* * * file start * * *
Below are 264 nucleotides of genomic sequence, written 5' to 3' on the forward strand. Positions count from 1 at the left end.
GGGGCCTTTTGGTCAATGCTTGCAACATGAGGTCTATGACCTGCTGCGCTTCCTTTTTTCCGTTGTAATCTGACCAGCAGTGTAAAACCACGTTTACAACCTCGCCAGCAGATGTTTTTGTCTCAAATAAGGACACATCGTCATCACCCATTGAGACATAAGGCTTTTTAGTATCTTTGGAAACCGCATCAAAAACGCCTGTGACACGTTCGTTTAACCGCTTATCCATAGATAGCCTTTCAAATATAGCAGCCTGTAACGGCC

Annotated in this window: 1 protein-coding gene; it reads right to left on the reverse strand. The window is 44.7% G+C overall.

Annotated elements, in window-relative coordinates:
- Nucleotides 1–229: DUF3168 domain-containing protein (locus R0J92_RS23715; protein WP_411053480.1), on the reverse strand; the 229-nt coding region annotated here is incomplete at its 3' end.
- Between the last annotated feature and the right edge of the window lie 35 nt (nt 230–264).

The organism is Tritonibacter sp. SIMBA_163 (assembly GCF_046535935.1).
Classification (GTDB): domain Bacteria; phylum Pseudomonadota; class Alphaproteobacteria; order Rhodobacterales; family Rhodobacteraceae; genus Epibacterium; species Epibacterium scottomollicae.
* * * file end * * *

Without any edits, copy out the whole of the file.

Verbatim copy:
Below are 264 nucleotides of genomic sequence, written 5' to 3' on the forward strand. Positions count from 1 at the left end.
GGGGCCTTTTGGTCAATGCTTGCAACATGAGGTCTATGACCTGCTGCGCTTCCTTTTTTCCGTTGTAATCTGACCAGCAGTGTAAAACCACGTTTACAACCTCGCCAGCAGATGTTTTTGTCTCAAATAAGGACACATCGTCATCACCCATTGAGACATAAGGCTTTTTAGTATCTTTGGAAACCGCATCAAAAACGCCTGTGACACGTTCGTTTAACCGCTTATCCATAGATAGCCTTTCAAATATAGCAGCCTGTAACGGCC

Annotated in this window: 1 protein-coding gene; it reads right to left on the reverse strand. The window is 44.7% G+C overall.

Annotated elements, in window-relative coordinates:
- Nucleotides 1–229: DUF3168 domain-containing protein (locus R0J92_RS23715; protein WP_411053480.1), on the reverse strand; the 229-nt coding region annotated here is incomplete at its 3' end.
- Between the last annotated feature and the right edge of the window lie 35 nt (nt 230–264).

The organism is Tritonibacter sp. SIMBA_163 (assembly GCF_046535935.1).
Classification (GTDB): domain Bacteria; phylum Pseudomonadota; class Alphaproteobacteria; order Rhodobacterales; family Rhodobacteraceae; genus Epibacterium; species Epibacterium scottomollicae.